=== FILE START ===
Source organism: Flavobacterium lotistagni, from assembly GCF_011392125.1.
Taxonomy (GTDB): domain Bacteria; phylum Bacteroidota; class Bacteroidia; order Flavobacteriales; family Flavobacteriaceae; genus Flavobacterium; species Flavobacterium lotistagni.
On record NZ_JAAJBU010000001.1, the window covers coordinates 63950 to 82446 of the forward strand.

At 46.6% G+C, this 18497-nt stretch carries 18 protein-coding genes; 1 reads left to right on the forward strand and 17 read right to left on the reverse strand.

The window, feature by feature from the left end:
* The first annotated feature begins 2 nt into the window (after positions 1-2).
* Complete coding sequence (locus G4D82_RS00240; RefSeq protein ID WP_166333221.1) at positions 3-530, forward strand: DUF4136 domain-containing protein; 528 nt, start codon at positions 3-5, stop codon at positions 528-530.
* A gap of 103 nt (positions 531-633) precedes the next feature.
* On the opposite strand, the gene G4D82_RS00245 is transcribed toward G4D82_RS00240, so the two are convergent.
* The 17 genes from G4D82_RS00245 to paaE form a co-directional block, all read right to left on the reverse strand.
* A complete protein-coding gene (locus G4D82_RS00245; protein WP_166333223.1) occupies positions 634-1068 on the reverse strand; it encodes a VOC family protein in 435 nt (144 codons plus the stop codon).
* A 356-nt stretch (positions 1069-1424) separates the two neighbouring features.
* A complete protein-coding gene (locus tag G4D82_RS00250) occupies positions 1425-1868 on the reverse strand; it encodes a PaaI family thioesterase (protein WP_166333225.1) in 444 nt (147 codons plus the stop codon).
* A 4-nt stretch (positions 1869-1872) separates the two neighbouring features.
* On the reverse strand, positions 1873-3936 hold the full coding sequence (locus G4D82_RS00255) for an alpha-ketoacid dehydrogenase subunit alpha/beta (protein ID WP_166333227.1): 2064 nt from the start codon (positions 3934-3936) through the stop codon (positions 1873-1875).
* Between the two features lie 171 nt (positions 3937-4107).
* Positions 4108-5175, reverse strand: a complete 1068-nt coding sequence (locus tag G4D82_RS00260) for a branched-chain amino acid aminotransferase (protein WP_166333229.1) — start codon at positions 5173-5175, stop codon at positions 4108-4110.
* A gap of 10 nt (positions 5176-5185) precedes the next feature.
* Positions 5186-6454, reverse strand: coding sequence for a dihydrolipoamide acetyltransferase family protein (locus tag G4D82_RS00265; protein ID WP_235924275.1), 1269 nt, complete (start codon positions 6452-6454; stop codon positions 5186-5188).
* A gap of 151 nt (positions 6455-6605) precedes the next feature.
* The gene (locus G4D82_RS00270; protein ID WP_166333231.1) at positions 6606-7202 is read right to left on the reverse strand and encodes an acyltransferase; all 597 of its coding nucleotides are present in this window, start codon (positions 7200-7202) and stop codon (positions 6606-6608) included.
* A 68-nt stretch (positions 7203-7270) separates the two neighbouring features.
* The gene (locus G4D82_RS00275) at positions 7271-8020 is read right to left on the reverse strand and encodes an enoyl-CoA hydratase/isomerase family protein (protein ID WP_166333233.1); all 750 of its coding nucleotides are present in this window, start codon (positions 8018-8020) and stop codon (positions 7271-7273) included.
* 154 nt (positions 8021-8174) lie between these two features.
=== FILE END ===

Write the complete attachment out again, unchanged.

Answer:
Source organism: Flavobacterium lotistagni, from assembly GCF_011392125.1.
Taxonomy (GTDB): domain Bacteria; phylum Bacteroidota; class Bacteroidia; order Flavobacteriales; family Flavobacteriaceae; genus Flavobacterium; species Flavobacterium lotistagni.
On record NZ_JAAJBU010000001.1, the window covers coordinates 63950 to 82446 of the forward strand.

At 46.6% G+C, this 18497-nt stretch carries 18 protein-coding genes; 1 reads left to right on the forward strand and 17 read right to left on the reverse strand.

The window, feature by feature from the left end:
* The first annotated feature begins 2 nt into the window (after positions 1-2).
* Complete coding sequence (locus G4D82_RS00240; RefSeq protein ID WP_166333221.1) at positions 3-530, forward strand: DUF4136 domain-containing protein; 528 nt, start codon at positions 3-5, stop codon at positions 528-530.
* A gap of 103 nt (positions 531-633) precedes the next feature.
* On the opposite strand, the gene G4D82_RS00245 is transcribed toward G4D82_RS00240, so the two are convergent.
* The 17 genes from G4D82_RS00245 to paaE form a co-directional block, all read right to left on the reverse strand.
* A complete protein-coding gene (locus G4D82_RS00245; protein WP_166333223.1) occupies positions 634-1068 on the reverse strand; it encodes a VOC family protein in 435 nt (144 codons plus the stop codon).
* A 356-nt stretch (positions 1069-1424) separates the two neighbouring features.
* A complete protein-coding gene (locus tag G4D82_RS00250) occupies positions 1425-1868 on the reverse strand; it encodes a PaaI family thioesterase (protein WP_166333225.1) in 444 nt (147 codons plus the stop codon).
* A 4-nt stretch (positions 1869-1872) separates the two neighbouring features.
* On the reverse strand, positions 1873-3936 hold the full coding sequence (locus G4D82_RS00255) for an alpha-ketoacid dehydrogenase subunit alpha/beta (protein ID WP_166333227.1): 2064 nt from the start codon (positions 3934-3936) through the stop codon (positions 1873-1875).
* Between the two features lie 171 nt (positions 3937-4107).
* Positions 4108-5175, reverse strand: a complete 1068-nt coding sequence (locus tag G4D82_RS00260) for a branched-chain amino acid aminotransferase (protein WP_166333229.1) — start codon at positions 5173-5175, stop codon at positions 4108-4110.
* A gap of 10 nt (positions 5176-5185) precedes the next feature.
* Positions 5186-6454, reverse strand: coding sequence for a dihydrolipoamide acetyltransferase family protein (locus tag G4D82_RS00265; protein ID WP_235924275.1), 1269 nt, complete (start codon positions 6452-6454; stop codon positions 5186-5188).
* A gap of 151 nt (positions 6455-6605) precedes the next feature.
* The gene (locus G4D82_RS00270; protein ID WP_166333231.1) at positions 6606-7202 is read right to left on the reverse strand and encodes an acyltransferase; all 597 of its coding nucleotides are present in this window, start codon (positions 7200-7202) and stop codon (positions 6606-6608) included.
* A 68-nt stretch (positions 7203-7270) separates the two neighbouring features.
* The gene (locus G4D82_RS00275) at positions 7271-8020 is read right to left on the reverse strand and encodes an enoyl-CoA hydratase/isomerase family protein (protein ID WP_166333233.1); all 750 of its coding nucleotides are present in this window, start codon (positions 8018-8020) and stop codon (positions 7271-7273) included.
* 154 nt (positions 8021-8174) lie between these two features.